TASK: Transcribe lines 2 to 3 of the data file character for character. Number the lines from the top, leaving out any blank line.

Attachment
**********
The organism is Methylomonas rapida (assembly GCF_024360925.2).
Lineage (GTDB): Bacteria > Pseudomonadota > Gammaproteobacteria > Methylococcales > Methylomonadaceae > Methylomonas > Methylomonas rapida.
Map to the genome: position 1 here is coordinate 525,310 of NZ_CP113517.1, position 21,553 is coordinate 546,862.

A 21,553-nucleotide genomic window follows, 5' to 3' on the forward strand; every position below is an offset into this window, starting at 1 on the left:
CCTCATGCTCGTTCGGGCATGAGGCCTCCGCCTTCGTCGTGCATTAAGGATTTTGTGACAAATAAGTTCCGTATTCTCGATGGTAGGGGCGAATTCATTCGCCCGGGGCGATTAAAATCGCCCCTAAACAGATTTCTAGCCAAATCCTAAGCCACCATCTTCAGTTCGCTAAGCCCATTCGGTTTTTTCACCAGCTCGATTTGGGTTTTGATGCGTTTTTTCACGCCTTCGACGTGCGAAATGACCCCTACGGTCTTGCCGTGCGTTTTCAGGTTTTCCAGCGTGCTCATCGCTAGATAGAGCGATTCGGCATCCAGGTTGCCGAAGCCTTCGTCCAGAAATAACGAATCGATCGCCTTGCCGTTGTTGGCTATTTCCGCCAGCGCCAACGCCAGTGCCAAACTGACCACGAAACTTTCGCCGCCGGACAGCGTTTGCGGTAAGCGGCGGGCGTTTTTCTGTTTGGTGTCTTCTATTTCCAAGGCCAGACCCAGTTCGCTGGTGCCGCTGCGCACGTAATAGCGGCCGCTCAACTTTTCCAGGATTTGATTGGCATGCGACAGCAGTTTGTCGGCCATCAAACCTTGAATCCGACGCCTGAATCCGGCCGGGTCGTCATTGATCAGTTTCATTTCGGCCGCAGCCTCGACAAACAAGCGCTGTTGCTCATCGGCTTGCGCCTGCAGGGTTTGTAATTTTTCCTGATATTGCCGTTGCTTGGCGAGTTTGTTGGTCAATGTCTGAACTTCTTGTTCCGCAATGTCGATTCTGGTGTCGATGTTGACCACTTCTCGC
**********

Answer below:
Lineage (GTDB): Bacteria > Pseudomonadota > Gammaproteobacteria > Methylococcales > Methylomonadaceae > Methylomonas > Methylomonas rapida.
Map to the genome: position 1 here is coordinate 525,310 of NZ_CP113517.1, position 21,553 is coordinate 546,862.